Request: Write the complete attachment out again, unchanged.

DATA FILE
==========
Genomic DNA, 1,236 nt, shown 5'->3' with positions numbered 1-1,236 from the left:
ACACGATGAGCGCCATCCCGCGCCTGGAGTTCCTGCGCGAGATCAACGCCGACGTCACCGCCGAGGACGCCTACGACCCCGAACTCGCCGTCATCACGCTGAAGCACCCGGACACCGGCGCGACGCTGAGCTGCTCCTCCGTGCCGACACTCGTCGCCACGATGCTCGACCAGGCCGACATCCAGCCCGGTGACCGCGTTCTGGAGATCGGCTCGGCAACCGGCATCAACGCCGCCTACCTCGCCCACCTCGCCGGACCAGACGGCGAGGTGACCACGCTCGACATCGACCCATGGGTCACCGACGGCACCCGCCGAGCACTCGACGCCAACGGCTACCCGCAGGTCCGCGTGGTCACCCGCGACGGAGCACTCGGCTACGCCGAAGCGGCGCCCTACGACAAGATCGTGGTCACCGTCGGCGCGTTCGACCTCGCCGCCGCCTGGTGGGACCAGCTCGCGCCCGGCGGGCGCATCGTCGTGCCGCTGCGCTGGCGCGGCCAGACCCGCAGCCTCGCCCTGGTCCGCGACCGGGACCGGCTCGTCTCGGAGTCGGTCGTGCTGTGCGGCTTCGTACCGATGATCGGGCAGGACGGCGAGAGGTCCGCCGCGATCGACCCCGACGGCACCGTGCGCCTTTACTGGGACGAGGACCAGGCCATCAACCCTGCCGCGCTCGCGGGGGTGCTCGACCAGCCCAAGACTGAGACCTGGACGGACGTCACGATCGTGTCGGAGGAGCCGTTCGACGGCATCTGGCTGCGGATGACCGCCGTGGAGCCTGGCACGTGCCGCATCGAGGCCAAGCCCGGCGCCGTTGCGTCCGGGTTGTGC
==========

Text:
Genomic DNA, 1,236 nt, shown 5'->3' with positions numbered 1-1,236 from the left:
ACACGATGAGCGCCATCCCGCGCCTGGAGTTCCTGCGCGAGATCAACGCCGACGTCACCGCCGAGGACGCCTACGACCCCGAACTCGCCGTCATCACGCTGAAGCACCCGGACACCGGCGCGACGCTGAGCTGCTCCTCCGTGCCGACACTCGTCGCCACGATGCTCGACCAGGCCGACATCCAGCCCGGTGACCGCGTTCTGGAGATCGGCTCGGCAACCGGCATCAACGCCGCCTACCTCGCCCACCTCGCCGGACCAGACGGCGAGGTGACCACGCTCGACATCGACCCATGGGTCACCGACGGCACCCGCCGAGCACTCGACGCCAACGGCTACCCGCAGGTCCGCGTGGTCACCCGCGACGGAGCACTCGGCTACGCCGAAGCGGCGCCCTACGACAAGATCGTGGTCACCGTCGGCGCGTTCGACCTCGCCGCCGCCTGGTGGGACCAGCTCGCGCCCGGCGGGCGCATCGTCGTGCCGCTGCGCTGGCGCGGCCAGACCCGCAGCCTCGCCCTGGTCCGCGACCGGGACCGGCTCGTCTCGGAGTCGGTCGTGCTGTGCGGCTTCGTACCGATGATCGGGCAGGACGGCGAGAGGTCCGCCGCGATCGACCCCGACGGCACCGTGCGCCTTTACTGGGACGAGGACCAGGCCATCAACCCTGCCGCGCTCGCGGGGGTGCTCGACCAGCCCAAGACTGAGACCTGGACGGACGTCACGATCGTGTCGGAGGAGCCGTTCGACGGCATCTGGCTGCGGATGACCGCCGTGGAGCCTGGCACGTGCCGCATCGAGGCCAAGCCCGGCGCCGTTGCGTCCGGGTTGTGC